Denis Crompton's introduction to John Margolies' talk on US Atlantic coast resorts promised much interest, but Margolies' visual catalogue of strange sights lacked any discussion or analysis of how this particularly American form of material culture might be interpreted, either from an indigenous or an external perspective.
Margolies has spent his life documenting and celebrating US commercial and popular architecture and design. Crompton, who has designed his 'Seaside Madness' summer exhibition at the Building Centre, described the material as 'the equivalent of Blackpool', where Crompton himself was born and brought up. It was only when he finally left Blackpool - now enthusiastically talking about turning itself into a British Las Vegas - that he realised 'the rest of the world didn't look like that', and that most standard architecture did not involve large amounts of neon and fantasy theming. But throughout his formative years he believed it to be quite normal, an experience which has been central to his development and empathy as a designer with a 'pop' aesthetic - most notably as a member of Archigram.
So it is no surprise, then, that Crompton should support Margolies' achievements, and the worth of ephemera in general, as a rich anthropological source of information and insight into a culture. Margolies' collection of pictures relating to the coastal resorts of Florida certainly portray some bizarre scenes - including a rather memorable image of Winston Churchill posing with birds at Parrot Jungle (as well as the information that he actually visited the place twice in two days). There is also Marine Studios, Marineland, with a dolphin stadium, and Monkey Jungle 'where humans are caged and the monkeys run free'; and the Beautiful Atomic Tunnel of 1953, rechristened Fantasy Tunnel a year later when the Americans realised that there was nothing very beautiful about atomic potential after all.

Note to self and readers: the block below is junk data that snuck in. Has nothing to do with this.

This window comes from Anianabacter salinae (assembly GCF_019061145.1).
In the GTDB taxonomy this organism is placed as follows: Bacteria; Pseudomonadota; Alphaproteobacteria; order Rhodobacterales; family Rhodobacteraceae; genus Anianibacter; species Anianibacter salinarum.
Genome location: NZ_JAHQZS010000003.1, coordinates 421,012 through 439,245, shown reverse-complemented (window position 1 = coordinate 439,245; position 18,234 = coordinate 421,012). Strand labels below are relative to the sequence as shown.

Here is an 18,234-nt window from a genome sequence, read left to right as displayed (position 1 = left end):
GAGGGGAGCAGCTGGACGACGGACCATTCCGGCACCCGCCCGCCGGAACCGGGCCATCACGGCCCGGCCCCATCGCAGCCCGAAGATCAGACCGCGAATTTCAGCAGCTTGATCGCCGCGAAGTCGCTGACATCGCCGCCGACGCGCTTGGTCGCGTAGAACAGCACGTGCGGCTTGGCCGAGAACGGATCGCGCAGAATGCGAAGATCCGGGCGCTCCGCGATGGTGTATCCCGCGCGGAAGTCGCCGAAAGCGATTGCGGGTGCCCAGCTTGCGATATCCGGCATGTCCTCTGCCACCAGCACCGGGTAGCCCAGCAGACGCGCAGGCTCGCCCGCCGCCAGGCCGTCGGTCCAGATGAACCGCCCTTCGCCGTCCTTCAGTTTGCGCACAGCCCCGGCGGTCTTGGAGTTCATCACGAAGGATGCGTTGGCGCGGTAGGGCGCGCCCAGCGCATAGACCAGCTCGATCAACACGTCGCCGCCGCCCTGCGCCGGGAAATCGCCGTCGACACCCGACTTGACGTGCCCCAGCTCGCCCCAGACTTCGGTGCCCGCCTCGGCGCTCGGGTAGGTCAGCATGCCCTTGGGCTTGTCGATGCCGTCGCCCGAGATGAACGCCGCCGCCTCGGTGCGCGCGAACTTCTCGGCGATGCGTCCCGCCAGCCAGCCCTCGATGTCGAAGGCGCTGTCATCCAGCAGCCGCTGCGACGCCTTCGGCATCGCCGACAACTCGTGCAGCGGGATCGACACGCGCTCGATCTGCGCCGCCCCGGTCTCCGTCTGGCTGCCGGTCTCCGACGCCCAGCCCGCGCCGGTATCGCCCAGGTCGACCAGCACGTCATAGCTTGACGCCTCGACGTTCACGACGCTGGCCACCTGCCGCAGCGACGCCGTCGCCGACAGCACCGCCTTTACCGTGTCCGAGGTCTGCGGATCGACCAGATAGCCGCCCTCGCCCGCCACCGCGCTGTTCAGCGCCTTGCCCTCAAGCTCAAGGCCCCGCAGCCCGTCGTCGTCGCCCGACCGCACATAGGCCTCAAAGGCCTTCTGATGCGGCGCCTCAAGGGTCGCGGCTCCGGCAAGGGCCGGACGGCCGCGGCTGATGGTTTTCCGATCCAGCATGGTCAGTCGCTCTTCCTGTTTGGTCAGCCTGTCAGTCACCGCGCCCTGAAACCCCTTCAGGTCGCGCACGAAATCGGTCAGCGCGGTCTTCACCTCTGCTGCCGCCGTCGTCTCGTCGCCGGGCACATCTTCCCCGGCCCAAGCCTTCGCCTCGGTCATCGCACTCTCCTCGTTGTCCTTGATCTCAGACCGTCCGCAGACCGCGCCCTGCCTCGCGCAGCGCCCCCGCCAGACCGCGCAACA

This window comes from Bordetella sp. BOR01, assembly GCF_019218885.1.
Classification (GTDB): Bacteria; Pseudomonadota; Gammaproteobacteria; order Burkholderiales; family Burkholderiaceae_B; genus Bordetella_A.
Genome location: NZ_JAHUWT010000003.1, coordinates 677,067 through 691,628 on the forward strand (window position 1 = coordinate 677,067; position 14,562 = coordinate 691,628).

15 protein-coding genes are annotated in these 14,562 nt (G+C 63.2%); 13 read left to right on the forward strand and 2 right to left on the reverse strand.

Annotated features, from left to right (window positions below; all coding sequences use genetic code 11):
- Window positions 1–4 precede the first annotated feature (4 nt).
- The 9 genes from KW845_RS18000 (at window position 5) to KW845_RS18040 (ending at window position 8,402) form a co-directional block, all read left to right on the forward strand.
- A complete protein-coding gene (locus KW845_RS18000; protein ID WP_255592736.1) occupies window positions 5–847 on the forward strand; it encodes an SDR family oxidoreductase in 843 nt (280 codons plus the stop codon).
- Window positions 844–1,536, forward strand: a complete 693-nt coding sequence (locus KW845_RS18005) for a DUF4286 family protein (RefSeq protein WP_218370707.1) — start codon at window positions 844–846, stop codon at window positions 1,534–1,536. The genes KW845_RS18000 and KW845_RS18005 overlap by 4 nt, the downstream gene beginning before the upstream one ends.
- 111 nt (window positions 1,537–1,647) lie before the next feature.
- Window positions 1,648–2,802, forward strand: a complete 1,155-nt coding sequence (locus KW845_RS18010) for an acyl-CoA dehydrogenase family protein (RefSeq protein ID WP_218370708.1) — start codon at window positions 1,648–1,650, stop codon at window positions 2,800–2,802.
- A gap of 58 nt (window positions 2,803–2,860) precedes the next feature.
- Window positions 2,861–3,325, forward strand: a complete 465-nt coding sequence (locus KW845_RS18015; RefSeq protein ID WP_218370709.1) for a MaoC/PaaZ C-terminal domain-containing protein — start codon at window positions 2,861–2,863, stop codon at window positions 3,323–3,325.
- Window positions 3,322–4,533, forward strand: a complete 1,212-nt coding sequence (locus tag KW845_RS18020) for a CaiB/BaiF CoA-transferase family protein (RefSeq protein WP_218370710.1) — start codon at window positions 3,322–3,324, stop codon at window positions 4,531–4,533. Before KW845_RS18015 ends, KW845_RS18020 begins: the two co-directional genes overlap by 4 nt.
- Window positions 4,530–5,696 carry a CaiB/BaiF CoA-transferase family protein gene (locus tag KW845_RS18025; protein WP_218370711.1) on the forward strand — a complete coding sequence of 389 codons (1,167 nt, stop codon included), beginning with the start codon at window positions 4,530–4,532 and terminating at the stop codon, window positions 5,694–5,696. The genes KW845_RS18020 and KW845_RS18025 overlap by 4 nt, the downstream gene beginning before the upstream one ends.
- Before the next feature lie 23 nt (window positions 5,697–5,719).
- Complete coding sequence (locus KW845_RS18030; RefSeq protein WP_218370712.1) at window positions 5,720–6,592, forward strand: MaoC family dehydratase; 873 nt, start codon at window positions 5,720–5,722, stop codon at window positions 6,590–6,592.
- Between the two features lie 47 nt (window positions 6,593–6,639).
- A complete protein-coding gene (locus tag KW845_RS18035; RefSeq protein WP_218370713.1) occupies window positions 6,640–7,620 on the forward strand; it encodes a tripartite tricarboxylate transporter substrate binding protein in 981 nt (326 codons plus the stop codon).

Margolies loves all these tacky themed 'experiences' of the '50s, and the prevalent images of pneumatic, scantily-clad girls that went with them. 'I like bad taste rather than good taste' he pronounces, clicking his fingers for each slide change like a cabaret compere. But some of these places have been recognised as having a level of cultural significance, such as Parrot Jungle which now appears on the National Register of Historic Places. Margolies proposes that there is a heritage here worth recording, before it is completely destroyed by rampant commercial redevelopment based on a total absence of any sense of history.
One of his villains is Gianni Versace, who 'ruined a hotel' in Miami, now transformed from a cheap cultural melting-pot into a 'groovy and expensive' hang-out for 'advertising, gay and fashion people'. 'Seaside madness', it seems, is being chased out by a more faceless, international culture.
John Margolies' lecture, 'Seaside Madness: the Atlantic Coast of Florida and Georgia', took place at the Building Centre, London, where his exhibition is on display until 1 September